Nagisa Ôshima’s 1976 opus In the Realm of the Senses (Ai no corrida) set off one of the most bitter censorship disputes of the 1970s. The battle was particularly bitter in Australia, where the movie was finally released more or less uncut in 2001. The most fascinating aspect of the arguments that raged over this movie was what they revealed about the bizarre world of film snobbery.
This movie was one of the more notorious cases of the repellant doctrine of “artistic merit” being used to justify special treatment for a movie. The same argument was trotted out in Australia during the controversies over Michael Winterbottom's 9 Songs and Catherine Breillat's Romance. The crux of this argument is that if you can get a note signed by a group of film snobs that says your movie is “art” then you should be allowed to get away with content that would never be allowed to any movie that don’t get that highly coveted “artistic merit” stamp of approval. In Australia any film that shows actual sex is automatically classified as pornography and can only be obtained from sex shops, unless of course the movie is “art.” Personally I find this to be an appallingly elitist and hypocritical argument, with the implication that nice chardonnay-sipping latte-drinking middle-class audiences who will only watch sub-titled movies should be allowed to watch things that the Great Unwashed must be protected from. But that’s the way censorship in Australia works.
I should add that I don’t believe any movie should be subjected to censorship, but the idea of special treatment for particular audiences really annoys me.
So having got my little rant out of the way, is In the Realm of the Senses any good? The short answer is no. It’s not as terminally boring as 9 Songs, but it’s close. It is basically a porn movie with a few artistic trappings. Which is fine, if that’s what you’re looking for, except that this is also one of the least erotic and most mind-numbingly tedious movies ever made. Perhaps that’s how you can tell that it qualifies as art? Who knows?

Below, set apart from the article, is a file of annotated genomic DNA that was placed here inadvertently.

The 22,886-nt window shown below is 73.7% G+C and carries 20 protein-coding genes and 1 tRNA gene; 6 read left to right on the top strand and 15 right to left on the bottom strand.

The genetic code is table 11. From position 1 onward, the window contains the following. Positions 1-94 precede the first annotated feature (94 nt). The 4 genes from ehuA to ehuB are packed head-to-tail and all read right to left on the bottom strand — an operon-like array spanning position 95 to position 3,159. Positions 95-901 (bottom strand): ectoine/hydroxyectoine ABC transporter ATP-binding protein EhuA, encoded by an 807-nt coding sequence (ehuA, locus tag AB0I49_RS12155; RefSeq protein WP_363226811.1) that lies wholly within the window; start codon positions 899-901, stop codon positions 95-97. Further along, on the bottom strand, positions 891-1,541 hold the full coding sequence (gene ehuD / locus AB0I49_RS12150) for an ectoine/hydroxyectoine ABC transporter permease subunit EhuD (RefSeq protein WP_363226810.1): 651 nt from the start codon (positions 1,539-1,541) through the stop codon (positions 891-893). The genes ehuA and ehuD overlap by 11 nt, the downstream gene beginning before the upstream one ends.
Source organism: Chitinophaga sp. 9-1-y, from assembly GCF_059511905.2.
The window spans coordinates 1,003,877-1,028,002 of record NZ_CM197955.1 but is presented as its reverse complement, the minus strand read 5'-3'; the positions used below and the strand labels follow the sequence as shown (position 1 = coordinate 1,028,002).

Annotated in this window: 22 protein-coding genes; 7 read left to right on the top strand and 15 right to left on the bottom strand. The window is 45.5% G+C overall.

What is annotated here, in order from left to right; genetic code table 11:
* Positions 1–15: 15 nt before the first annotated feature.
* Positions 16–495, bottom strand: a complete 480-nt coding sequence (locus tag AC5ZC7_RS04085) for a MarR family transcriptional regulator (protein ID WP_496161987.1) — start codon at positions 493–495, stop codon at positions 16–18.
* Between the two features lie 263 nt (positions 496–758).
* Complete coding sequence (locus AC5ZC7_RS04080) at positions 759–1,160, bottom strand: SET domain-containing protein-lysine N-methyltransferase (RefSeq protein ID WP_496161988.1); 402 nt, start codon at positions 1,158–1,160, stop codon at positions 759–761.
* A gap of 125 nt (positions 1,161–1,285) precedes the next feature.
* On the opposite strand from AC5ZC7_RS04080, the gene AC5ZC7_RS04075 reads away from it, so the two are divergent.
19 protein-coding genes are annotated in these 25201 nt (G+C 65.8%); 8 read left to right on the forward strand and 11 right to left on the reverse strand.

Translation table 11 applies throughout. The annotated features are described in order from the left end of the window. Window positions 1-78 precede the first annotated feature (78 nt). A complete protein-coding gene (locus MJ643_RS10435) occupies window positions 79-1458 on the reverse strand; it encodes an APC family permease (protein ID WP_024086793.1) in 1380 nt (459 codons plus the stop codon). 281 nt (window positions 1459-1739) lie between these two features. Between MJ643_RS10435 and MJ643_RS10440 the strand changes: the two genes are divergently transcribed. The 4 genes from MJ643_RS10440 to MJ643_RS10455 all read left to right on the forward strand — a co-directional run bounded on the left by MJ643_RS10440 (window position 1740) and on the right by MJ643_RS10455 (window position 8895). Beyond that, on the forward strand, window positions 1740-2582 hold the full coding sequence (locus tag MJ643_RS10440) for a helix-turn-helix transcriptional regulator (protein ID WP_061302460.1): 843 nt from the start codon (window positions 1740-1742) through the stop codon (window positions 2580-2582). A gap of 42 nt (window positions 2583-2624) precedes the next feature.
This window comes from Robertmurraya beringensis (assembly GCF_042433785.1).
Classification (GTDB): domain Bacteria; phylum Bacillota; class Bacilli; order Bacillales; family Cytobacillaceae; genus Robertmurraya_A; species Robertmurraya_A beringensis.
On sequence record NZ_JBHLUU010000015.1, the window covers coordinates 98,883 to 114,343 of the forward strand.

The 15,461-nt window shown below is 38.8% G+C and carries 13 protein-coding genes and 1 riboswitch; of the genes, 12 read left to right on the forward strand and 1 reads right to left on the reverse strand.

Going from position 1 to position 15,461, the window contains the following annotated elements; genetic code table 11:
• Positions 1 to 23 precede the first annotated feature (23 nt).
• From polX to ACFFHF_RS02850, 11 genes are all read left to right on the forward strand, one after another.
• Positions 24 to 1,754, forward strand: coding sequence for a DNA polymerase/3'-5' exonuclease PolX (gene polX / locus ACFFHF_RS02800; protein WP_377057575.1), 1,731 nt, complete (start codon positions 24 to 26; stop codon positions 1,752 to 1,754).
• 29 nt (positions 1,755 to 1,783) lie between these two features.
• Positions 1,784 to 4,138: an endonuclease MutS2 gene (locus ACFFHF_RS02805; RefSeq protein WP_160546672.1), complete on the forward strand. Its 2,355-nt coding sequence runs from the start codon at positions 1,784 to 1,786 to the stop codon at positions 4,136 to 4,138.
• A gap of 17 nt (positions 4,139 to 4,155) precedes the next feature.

The threadbare plot involves a woman working in a geisha house/brothel who has an affair with the man who runs the establishment with his wife. They have lots and lots and lots of sex, and it all ends in tears. Unfortunately so much time is consumed by the sex scenes that we learn nothing of the couple’s motivations or personalities, and so we don’t care what happens to them. Some rather poor acting doesn’t help. Ôshima’s staggeringly dull direction helps even less. He apparently disliked most Japans cinema and considered it to be too aesthetic, so it’s possible he was trying deliberately to make his movie dull and ugly. If so, he succeeded admirably. The “shock” ending isn’t much of a shock since it’s fairly obvious that the movie is leading to some such conclusion, and for me it had no impact since I didn’t care about the characters.
On the plus side it does make an attempt to present a female perspective on sex. That’s a good thing, and it makes it more of a pity that the execution was so poor. And more of a pity that we weren’t offered any hint as to why Sada behaved the way she did. The other argument advanced in favour of the movie was that the director was consciously breaking taboos. Which is OK I guess, although it strikes me as being a bit adolescent unless there’s a point to it. I’ve also heard it argued that the film critiques Japanese society in the 1930s and the rise of militarism. I must have slept through that part.
If you really want to see classy porn dealing with similar kinks see Radley Metzger’s The Image instead. It’s more stylish, more entertaining, more erotic and more intelligent. Of course you can’t see it in Australia since Radley forget to get a note saying his movie was Art.
And if you want to see a much better version of the same story check out Noboru Tanaka's A Woman Called Abe Sada (Jitsuroku Abe Sada), made a year earlier.